Unfortunately, there are too many stories of BIPOC entering organizations, voicing their concerns, trying to disrupt the “business as usual” complacency, and then becoming cast as a villain — insubordinate because you are pushing against power.
After I left, I started to see more and more of these stories emerging — sometimes publicly, but more often privately. A former coworker floated an idea to me and I decided to run with it: Make a documentary about nonprofit harm and healing.
I’ve never seen it done before, and I feel uniquely positioned to direct it. After years of gaining experience in filmmaking largely for the purpose of developing fundraising videos, I’m now working for myself and have complete control over what I make. It’s time to turn the lens onto these stories from deep within the nonprofit industry. Stories that are seldom told publicly for fear of retaliation, fear of not being able to find new work, or fear of the system itself.
The goal of my film is not to attack the nonprofit industry or call out any particular organization for perpetuating harm. I do not regret any of my years spent working within nonprofits, and all the ways in which I was able to grow personally and professionally with every experience. I believe in these organizations’ missions. It’s completely possible to criticize an inherently flawed structure and still love the groundwork. That’s exactly why people speak up instead of leaving immediately.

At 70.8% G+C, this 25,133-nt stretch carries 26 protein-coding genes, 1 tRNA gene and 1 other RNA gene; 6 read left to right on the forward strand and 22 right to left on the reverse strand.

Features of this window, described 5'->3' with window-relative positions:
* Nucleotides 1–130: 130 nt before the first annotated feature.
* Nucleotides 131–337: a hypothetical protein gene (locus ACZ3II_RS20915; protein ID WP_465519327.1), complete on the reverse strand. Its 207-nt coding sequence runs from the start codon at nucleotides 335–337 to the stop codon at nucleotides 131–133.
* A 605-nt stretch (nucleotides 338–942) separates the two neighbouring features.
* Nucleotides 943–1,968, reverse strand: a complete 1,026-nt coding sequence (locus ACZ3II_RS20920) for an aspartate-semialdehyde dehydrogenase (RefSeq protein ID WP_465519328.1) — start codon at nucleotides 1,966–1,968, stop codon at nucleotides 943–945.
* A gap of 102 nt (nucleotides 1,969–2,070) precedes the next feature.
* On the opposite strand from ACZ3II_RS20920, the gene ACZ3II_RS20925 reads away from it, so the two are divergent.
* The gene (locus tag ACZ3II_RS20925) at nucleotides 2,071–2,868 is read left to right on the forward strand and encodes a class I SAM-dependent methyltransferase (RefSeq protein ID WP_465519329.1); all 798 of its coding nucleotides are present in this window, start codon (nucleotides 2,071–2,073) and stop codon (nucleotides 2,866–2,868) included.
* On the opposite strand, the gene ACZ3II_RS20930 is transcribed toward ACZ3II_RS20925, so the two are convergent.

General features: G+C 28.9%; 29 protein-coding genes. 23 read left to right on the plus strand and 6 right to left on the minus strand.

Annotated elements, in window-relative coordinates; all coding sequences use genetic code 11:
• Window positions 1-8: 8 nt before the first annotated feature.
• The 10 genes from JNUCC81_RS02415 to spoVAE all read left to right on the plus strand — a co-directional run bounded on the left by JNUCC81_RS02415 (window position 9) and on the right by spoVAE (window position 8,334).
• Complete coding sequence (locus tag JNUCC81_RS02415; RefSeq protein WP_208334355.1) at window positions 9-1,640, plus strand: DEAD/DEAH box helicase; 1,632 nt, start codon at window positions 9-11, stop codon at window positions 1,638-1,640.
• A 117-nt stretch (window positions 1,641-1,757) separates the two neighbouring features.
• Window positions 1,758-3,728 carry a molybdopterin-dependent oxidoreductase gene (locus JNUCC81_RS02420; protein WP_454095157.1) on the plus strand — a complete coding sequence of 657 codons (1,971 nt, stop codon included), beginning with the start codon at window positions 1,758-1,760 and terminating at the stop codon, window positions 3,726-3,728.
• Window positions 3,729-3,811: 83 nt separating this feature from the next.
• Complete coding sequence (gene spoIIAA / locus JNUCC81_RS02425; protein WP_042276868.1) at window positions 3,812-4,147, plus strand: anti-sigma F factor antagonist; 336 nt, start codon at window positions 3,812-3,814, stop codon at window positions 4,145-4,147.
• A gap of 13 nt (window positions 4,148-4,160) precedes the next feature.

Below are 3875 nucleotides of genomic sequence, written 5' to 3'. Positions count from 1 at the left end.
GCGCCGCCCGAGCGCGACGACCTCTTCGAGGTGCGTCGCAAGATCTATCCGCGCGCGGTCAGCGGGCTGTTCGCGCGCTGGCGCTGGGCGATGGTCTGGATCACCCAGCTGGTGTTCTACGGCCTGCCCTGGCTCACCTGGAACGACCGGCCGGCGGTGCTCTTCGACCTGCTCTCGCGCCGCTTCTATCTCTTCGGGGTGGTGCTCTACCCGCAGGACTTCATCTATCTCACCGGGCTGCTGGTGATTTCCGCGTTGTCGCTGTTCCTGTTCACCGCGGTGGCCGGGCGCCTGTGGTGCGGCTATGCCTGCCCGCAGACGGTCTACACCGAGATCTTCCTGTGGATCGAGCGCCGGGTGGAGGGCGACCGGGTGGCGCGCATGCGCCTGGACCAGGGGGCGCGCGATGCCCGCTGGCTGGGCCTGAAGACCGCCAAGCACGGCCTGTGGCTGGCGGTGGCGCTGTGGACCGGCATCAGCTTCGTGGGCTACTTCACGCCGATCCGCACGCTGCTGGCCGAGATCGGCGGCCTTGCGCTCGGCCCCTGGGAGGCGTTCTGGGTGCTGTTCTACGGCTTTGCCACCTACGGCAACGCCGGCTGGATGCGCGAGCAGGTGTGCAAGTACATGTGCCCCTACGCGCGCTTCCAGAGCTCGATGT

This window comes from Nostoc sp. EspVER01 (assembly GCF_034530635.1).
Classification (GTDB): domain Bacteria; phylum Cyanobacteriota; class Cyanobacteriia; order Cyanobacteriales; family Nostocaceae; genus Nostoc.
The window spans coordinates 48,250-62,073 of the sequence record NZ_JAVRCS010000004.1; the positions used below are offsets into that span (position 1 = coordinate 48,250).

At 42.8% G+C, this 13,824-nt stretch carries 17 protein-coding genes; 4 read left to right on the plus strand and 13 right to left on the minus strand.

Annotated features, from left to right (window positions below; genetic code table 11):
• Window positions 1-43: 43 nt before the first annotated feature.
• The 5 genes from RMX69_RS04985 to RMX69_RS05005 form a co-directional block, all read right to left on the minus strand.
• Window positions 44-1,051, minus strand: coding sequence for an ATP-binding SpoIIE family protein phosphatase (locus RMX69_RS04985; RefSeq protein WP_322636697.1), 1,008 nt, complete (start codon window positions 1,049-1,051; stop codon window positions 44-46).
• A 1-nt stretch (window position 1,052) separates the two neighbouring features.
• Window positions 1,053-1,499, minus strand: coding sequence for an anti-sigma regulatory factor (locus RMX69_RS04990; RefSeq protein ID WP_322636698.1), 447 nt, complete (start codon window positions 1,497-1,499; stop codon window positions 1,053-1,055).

I want this film to spark real conversations from the heart — beyond the buzzwords and nonprofit jargon — to create actionable change and collective healing.
Through my pre-interviews for this film, I’m learning that, while there might not be a single solution, there ARE tangible steps and mindset shifts that can happen when everyone — staff, board, funders, and the greater community — are on the same page about creating equitable change. Organizations must lead with PEOPLE at the forefront — as opposed to work identities or bottom lines — in order to break through surface conversations of “race and social justice.”
I invite everyone — current and former nonprofit workers, board members, executive directors, funders, those who have never worked at a nonprofit, and those who are critical of this film concept — to consider the positive potential of a transformed nonprofit industry (and your personal place in transforming it).
There are so many incredible insights from my pre-interviews that I want to share, but I won’t share them here. I want you to hear the stories for yourself in this film. Please contribute to the campaign.
Amy L. Piñon (she/her) is a filmmaker, photographer, and audio engineer emerging in the field of visual storytelling.